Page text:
America’s Civic Renewal Movement: The View from Organizational Leaders

With support from the William and Flora Hewlett Foundation, Eric Liu—the founder and CEO of Citizen University and executive director of the Aspen Institute Citizenship and American Identity Program—and I interviewed 20 key organizational leaders about strategies to expand civic engagement in the United States. Our new paper is: Peter Levine and Eric Liu, “America’s Civic Renewal Movement: The View from Organizational Leaders” (Medford, MA: Jonathan M. Tisch College of Citizenship & Public Service, 2015).

Interviewees agreed that the nation faces polarization, corruption, and weakened civic capacity. David McKinney from the Alliance for Children and families observed: “Everyone is sick-and-tired of hyper-partisanship,” and we need “stories of leaders and their lives, folks that are doing the work in ways that are trying to cut through.” Anna Galland from MoveOn said, “Right now, our government is captive to lobbyists with money to spend.” Paul Schmidt of Ducks Unlimited observed that “the need and desire for affiliation has eroded.”

Most interviewees thought that citizens would have to play a major role in reversing these declines. John Bridgeland of Civic Enterprises said that we need civic engagement “now, more than ever” because of the paralysis and dysfunction of government and changes in society such as emerging conflicts, gaps in education and social mobility, racial conflict, and divides over immigration.

Some organizations included in this study are large, some are ideologically diverse, some have a coherent and focused agenda, and some are deep (engaging their members in learning, growth, leadership, and voice). But no organization has managed to be large, deep, diverse, and focused.

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Furthermore, despite some working connections among these organizations, they do not yet form a coherent network. A simple network analysis of the connections that were either mentioned explicitly in the interviews or implied by the interviewees’ bios (for instance, when an individual holds leadership positions in two or more organizations) yielded the diagram below.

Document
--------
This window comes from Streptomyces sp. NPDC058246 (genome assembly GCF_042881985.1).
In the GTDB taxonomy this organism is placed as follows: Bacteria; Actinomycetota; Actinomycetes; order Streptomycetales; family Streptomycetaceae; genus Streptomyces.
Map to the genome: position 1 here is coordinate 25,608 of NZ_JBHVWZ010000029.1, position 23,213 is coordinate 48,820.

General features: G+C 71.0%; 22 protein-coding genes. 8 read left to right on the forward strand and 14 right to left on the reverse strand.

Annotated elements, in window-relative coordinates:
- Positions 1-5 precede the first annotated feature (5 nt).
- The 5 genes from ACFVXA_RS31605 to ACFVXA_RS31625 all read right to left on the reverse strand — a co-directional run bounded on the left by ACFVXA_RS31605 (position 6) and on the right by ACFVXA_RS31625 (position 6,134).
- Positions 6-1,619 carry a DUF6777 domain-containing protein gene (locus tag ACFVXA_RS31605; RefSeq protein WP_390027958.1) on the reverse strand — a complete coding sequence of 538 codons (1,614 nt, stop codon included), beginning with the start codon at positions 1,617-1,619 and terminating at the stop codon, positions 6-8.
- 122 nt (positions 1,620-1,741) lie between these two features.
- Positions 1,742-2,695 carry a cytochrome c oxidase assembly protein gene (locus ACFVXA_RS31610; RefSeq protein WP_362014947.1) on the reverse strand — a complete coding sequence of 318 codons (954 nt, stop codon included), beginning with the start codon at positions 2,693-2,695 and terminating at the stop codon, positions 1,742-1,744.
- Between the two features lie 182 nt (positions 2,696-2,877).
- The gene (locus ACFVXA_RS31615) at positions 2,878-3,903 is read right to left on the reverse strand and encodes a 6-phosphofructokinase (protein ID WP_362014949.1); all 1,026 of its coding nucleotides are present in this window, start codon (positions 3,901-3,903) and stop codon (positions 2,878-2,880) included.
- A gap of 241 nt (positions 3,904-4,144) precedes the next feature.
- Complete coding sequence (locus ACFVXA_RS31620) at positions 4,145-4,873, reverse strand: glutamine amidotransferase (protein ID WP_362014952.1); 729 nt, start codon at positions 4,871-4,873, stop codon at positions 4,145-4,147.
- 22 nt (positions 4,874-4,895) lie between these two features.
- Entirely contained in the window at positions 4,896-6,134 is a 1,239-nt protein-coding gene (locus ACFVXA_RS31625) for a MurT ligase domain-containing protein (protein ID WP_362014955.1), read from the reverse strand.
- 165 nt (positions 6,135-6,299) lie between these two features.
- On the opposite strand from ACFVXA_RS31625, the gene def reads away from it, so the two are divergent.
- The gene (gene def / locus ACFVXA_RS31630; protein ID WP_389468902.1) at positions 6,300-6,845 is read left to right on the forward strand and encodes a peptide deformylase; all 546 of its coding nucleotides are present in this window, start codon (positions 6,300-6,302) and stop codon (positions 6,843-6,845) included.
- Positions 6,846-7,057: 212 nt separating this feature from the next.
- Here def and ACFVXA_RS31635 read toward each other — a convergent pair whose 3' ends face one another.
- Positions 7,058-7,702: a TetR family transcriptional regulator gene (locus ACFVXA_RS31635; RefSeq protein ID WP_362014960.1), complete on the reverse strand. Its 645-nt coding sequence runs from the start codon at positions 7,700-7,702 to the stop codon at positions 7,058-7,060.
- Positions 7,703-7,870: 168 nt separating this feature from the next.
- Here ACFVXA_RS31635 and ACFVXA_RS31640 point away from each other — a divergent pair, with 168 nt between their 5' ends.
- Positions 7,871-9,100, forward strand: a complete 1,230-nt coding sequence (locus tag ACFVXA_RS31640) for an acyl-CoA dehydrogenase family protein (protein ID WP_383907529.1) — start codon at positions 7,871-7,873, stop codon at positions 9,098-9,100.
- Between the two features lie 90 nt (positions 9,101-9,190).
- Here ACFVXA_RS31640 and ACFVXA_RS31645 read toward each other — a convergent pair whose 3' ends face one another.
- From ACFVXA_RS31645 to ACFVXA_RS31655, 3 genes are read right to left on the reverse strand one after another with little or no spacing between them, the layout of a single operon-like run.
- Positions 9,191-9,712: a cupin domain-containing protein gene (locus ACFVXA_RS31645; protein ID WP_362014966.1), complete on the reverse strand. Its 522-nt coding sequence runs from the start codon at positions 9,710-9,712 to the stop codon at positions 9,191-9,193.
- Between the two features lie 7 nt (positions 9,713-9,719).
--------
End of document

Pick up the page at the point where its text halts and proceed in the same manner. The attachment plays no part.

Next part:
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In exemplary episodes from American history, such as the Civil Rights Movement, networks of organizations have managed to be large, deep, diverse, and focused.

The paper concludes with some recommendations for research and convening to strengthen today’s network for civic renewal. You can download the full report here.

About Peter

Associate Dean for Research and the Lincoln Filene Professor of Citizenship and Public Affairs at Tufts University's Tisch College of Civic Life. Concerned about civic education, civic engagement, and democratic reform in the United States and elsewhere.
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  • Anita Fonte

    Where is the Public Conversations Project?

    • PeterLevine

      We only talked to 20 groups, not including the excellent PCP. But I would tentatively classify it as deep and diverse.

      • Anita Fonte

        Yes, I would agree and encourage you to include them. They do wonderful work at local, national and international levels.

  • Matthew Shapiro

    I don’t know if the weakness of the network has been framed as a “problem,” but if so, is it a problem? Or are all of the various efforts signs of the time, and precisely where they need to be within an evolutionary shift that encompasses and transcends all of them? In any event, there seems to be no agreed-upon “name” for what is occurring. With civil rights, it was clear: it was about equity and equality and justice. “Civic renewal” is far more…nebulous. (I grapple with this directly in my own civic renewal effort via http://socialplanetarium.org). For most people, anyway. Now, if people can pull themselves off of their social networking and actually work in their neighborhoods, we might hasten something that has scale.